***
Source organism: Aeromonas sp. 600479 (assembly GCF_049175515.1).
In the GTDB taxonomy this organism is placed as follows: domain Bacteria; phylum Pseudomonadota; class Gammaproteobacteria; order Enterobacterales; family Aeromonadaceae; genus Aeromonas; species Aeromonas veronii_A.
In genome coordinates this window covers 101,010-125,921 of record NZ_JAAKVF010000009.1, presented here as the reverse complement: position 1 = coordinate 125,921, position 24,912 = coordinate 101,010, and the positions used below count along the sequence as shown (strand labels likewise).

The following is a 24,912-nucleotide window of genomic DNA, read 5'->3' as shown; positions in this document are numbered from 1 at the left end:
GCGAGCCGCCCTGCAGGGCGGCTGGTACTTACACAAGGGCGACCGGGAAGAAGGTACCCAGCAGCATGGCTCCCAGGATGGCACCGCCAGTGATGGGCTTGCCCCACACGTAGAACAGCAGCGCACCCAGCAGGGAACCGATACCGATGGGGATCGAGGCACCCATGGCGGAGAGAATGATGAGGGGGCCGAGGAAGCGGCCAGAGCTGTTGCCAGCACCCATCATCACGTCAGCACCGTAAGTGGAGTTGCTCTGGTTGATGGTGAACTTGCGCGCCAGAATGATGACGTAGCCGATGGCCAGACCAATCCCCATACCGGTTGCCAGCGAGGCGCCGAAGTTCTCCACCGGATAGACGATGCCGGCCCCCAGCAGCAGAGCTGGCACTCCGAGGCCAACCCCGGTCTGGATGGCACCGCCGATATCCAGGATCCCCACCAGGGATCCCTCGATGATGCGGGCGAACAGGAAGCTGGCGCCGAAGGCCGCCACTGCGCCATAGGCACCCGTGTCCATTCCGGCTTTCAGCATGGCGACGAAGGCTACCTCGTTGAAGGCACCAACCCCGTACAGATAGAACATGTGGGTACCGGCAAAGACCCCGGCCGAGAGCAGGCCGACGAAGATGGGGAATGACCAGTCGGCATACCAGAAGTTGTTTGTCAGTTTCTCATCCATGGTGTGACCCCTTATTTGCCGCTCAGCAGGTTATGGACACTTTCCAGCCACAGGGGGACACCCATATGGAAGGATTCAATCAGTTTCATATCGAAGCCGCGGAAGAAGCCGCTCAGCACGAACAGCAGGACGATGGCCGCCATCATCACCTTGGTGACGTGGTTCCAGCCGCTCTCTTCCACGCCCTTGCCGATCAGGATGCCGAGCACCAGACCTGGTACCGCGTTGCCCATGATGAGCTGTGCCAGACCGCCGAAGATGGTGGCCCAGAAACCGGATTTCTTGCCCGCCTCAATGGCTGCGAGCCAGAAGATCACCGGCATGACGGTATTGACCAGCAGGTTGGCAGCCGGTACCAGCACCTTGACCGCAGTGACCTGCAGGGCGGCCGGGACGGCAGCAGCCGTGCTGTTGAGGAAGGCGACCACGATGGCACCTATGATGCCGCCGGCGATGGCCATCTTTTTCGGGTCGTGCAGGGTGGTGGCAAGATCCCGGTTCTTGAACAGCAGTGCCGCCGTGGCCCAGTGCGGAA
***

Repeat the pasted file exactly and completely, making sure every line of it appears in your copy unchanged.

Source organism: Aeromonas sp. 600479 (assembly GCF_049175515.1).
In the GTDB taxonomy this organism is placed as follows: domain Bacteria; phylum Pseudomonadota; class Gammaproteobacteria; order Enterobacterales; family Aeromonadaceae; genus Aeromonas; species Aeromonas veronii_A.
In genome coordinates this window covers 101,010-125,921 of record NZ_JAAKVF010000009.1, presented here as the reverse complement: position 1 = coordinate 125,921, position 24,912 = coordinate 101,010, and the positions used below count along the sequence as shown (strand labels likewise).

The following is a 24,912-nucleotide window of genomic DNA, read 5'->3' as shown; positions in this document are numbered from 1 at the left end:
GCGAGCCGCCCTGCAGGGCGGCTGGTACTTACACAAGGGCGACCGGGAAGAAGGTACCCAGCAGCATGGCTCCCAGGATGGCACCGCCAGTGATGGGCTTGCCCCACACGTAGAACAGCAGCGCACCCAGCAGGGAACCGATACCGATGGGGATCGAGGCACCCATGGCGGAGAGAATGATGAGGGGGCCGAGGAAGCGGCCAGAGCTGTTGCCAGCACCCATCATCACGTCAGCACCGTAAGTGGAGTTGCTCTGGTTGATGGTGAACTTGCGCGCCAGAATGATGACGTAGCCGATGGCCAGACCAATCCCCATACCGGTTGCCAGCGAGGCGCCGAAGTTCTCCACCGGATAGACGATGCCGGCCCCCAGCAGCAGAGCTGGCACTCCGAGGCCAACCCCGGTCTGGATGGCACCGCCGATATCCAGGATCCCCACCAGGGATCCCTCGATGATGCGGGCGAACAGGAAGCTGGCGCCGAAGGCCGCCACTGCGCCATAGGCACCCGTGTCCATTCCGGCTTTCAGCATGGCGACGAAGGCTACCTCGTTGAAGGCACCAACCCCGTACAGATAGAACATGTGGGTACCGGCAAAGACCCCGGCCGAGAGCAGGCCGACGAAGATGGGGAATGACCAGTCGGCATACCAGAAGTTGTTTGTCAGTTTCTCATCCATGGTGTGACCCCTTATTTGCCGCTCAGCAGGTTATGGACACTTTCCAGCCACAGGGGGACACCCATATGGAAGGATTCAATCAGTTTCATATCGAAGCCGCGGAAGAAGCCGCTCAGCACGAACAGCAGGACGATGGCCGCCATCATCACCTTGGTGACGTGGTTCCAGCCGCTCTCTTCCACGCCCTTGCCGATCAGGATGCCGAGCACCAGACCTGGTACCGCGTTGCCCATGATGAGCTGTGCCAGACCGCCGAAGATGGTGGCCCAGAAACCGGATTTCTTGCCCGCCTCAATGGCTGCGAGCCAGAAGATCACCGGCATGACGGTATTGACCAGCAGGTTGGCAGCCGGTACCAGCACCTTGACCGCAGTGACCTGCAGGGCGGCCGGGACGGCAGCAGCCGTGCTGTTGAGGAAGGCGACCACGATGGCACCTATGATGCCGCCGGCGATGGCCATCTTTTTCGGGTCGTGCAGGGTGGTGGCAAGATCCCGGTTCTTGAACAGCAGTGCCGCCGTGGCCCAGTGCGGAA